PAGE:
The customised Viz Pilot templates serve as control and content entry interfaces for graphics scenes. The template works as a HTML newsroom interface to plan shows with graphics, animations, videos and images. It includes a live preview and snapshots, giving real-time control over how a prepared news rundown will look, and a workflow allowing last minute changes.
Video content is searched by keywords and the journalist edits the video and adds graphics to the video on a timeline. Multiple Transition Logic graphics can be placed on several timeline tracks, creating a graphics overlap that results in a sophisticated graphics presentation when the content is played out from Viz Engine.
The entire production environment uses multi-directional IP connectivity based on NDI interfacing instead of a traditional newsroom approach using unidirectional SDI cabling. Using NDI made set up relatively quick, as all the hardware components in the system were discoverable immediately and could be connected without manual configuration or user intervention to resolve conflicts. Within 20 minutes or so of delivering cameras and devices, installers had all sources available and ready for switching.
Owing to NDI compatibility, ausbiz also expects to have the flexibility to adapt to changes in the workflow and to add different equipment as needed. All the equipment for the entire channel fits into a single rack in which the Vizrt gear uses about 20 rack units.
To prevent this new newsroom environment from overwhelming the journalists, Vizrt supplied remote training through the Viz University online training platform, which the journalists followed from home during the weeks before moving on-site. By the time the equipment and systems were ready to go, everyone was familiar with the processes and vernacular.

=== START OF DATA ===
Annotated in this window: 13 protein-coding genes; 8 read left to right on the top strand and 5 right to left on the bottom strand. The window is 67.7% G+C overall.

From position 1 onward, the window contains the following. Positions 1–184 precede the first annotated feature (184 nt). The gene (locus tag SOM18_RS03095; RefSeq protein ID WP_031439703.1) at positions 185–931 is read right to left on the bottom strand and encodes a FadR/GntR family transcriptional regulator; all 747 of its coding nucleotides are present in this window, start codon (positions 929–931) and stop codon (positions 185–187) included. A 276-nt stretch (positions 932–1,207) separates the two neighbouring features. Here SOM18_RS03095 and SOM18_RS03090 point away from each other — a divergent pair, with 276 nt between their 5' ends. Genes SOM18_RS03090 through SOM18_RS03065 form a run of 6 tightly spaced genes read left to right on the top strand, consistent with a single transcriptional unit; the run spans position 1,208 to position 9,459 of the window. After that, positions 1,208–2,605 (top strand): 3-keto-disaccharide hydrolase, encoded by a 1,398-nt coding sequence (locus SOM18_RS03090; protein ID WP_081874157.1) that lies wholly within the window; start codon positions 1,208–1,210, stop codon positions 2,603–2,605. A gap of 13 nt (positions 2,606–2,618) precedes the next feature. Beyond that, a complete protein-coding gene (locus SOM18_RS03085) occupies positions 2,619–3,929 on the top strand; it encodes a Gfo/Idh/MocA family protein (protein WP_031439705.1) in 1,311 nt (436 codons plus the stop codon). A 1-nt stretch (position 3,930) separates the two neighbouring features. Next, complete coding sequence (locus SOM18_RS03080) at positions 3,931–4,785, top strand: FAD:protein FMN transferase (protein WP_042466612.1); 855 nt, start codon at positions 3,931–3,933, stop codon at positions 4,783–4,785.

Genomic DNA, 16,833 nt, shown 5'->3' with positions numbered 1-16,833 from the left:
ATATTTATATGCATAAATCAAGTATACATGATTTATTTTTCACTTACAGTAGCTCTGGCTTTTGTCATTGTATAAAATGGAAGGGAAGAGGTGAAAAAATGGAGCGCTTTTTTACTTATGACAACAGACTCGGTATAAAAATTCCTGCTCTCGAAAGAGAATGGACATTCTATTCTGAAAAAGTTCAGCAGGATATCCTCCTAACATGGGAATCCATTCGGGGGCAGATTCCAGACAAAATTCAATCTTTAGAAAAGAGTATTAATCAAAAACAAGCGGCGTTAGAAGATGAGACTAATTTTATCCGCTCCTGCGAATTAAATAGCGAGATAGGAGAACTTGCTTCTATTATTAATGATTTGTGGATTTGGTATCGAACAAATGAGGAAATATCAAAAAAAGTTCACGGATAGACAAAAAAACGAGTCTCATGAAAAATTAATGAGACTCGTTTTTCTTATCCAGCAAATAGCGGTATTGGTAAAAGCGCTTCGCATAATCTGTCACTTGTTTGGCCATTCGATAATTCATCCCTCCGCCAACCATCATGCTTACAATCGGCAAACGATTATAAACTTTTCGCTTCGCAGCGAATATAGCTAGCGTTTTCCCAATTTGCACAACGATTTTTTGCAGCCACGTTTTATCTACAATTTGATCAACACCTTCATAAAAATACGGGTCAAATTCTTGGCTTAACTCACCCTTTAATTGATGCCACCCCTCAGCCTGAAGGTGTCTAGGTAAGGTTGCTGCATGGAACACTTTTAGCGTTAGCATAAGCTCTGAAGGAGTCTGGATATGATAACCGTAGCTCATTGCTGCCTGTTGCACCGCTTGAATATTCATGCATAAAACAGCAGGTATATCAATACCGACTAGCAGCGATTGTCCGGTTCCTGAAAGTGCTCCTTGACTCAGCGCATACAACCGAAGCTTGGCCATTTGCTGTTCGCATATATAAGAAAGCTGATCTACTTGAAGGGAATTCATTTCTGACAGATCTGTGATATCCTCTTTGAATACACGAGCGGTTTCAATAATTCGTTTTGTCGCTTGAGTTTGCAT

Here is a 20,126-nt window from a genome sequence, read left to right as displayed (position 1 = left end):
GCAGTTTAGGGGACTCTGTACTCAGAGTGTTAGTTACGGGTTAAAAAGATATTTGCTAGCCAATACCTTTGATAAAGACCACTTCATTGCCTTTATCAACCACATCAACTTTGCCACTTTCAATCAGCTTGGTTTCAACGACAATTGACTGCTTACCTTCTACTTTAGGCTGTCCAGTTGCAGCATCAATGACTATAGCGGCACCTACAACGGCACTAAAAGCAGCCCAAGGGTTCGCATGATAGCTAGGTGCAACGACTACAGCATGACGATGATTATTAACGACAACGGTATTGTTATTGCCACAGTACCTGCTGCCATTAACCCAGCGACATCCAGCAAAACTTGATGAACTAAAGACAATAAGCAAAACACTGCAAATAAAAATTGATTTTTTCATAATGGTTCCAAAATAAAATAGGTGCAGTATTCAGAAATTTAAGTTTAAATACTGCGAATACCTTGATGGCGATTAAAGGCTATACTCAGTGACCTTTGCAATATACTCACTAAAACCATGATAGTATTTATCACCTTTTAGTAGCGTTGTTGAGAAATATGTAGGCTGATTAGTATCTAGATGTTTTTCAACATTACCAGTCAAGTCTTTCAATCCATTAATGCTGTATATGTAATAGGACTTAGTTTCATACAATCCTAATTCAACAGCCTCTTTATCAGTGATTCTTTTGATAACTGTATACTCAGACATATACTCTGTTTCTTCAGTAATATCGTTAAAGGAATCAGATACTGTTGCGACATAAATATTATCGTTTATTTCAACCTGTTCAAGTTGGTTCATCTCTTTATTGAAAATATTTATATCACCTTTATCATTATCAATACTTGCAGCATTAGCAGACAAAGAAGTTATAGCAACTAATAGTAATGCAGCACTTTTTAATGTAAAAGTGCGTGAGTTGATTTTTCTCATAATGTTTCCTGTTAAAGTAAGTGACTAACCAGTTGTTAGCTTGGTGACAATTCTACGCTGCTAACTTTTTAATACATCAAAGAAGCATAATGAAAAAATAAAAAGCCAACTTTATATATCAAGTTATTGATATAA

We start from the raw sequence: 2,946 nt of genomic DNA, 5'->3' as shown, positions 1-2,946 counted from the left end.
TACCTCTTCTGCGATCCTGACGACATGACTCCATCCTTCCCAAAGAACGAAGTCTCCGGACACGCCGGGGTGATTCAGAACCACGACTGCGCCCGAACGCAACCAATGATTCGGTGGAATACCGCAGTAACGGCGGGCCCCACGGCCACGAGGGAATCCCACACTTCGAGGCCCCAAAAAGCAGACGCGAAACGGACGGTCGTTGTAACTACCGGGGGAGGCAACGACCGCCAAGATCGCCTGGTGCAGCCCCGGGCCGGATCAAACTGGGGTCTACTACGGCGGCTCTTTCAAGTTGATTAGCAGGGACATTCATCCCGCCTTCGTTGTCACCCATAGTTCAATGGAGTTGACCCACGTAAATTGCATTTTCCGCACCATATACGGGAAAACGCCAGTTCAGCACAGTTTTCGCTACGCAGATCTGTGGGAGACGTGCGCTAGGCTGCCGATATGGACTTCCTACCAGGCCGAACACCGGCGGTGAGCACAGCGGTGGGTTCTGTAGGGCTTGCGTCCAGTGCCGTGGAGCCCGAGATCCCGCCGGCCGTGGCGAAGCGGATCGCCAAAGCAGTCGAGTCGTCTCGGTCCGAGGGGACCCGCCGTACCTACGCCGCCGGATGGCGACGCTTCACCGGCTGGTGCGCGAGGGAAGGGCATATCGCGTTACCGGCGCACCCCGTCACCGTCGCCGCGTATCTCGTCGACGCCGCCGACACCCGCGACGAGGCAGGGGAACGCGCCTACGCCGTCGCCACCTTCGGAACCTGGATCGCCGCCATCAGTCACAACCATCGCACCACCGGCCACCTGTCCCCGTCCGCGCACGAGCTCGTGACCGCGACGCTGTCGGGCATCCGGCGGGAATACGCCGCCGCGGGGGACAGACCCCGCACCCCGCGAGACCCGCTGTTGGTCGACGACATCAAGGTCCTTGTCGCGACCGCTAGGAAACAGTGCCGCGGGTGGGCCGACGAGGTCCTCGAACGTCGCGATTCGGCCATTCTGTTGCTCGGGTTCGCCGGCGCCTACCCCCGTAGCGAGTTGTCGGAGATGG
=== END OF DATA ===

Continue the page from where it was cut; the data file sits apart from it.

Later, the staff had a chance to work hands-on with the systems and work out the procedures out as a team. Once the journalists were able to understand how rundowns are incorporated and how to use automation templating, they were able to build productions pretty quickly on their own. Within the first week of going live, they were driving the entire system by themselves.
Vizrt also supplied project management and commissioning services for the facility. System design started in December 2019. In early 2020 Vizrt completed the build-up in their offices and delivered everything on site within a six-day period.
One Man Show
ausbiz journalists, now trained up as Vizrt content creators, take program ideas and follow them through to delivery. In contrast to a traditional workflow, they are part of the production from start to finish, and capable of putting together a one- or two-hour long news bulletin with one person driving the show. They book guests, conduct research and write copy, building entire bulletins, putting together all elements and dropping them into the automation system.
From there, they move from workstations to the studio to execute the bulletins that they've put together. An advantage of this approach is that they are already familiar with the content and know what to expect. As they know the desired timing and exactly what they're trying to achieve, they can make changes as they see fit.
Switching cameras, bringing up graphics, making minor adjustments, communicating with the presenters and adding breaking news on the fly are all part of their responsibility. Currently, ausbiz conducts about 50 interviews per day, 30 percent of which are in-studio. This is expected to increase when most of the Sydney-based guests will be able to come into the facility. www.vizrt.com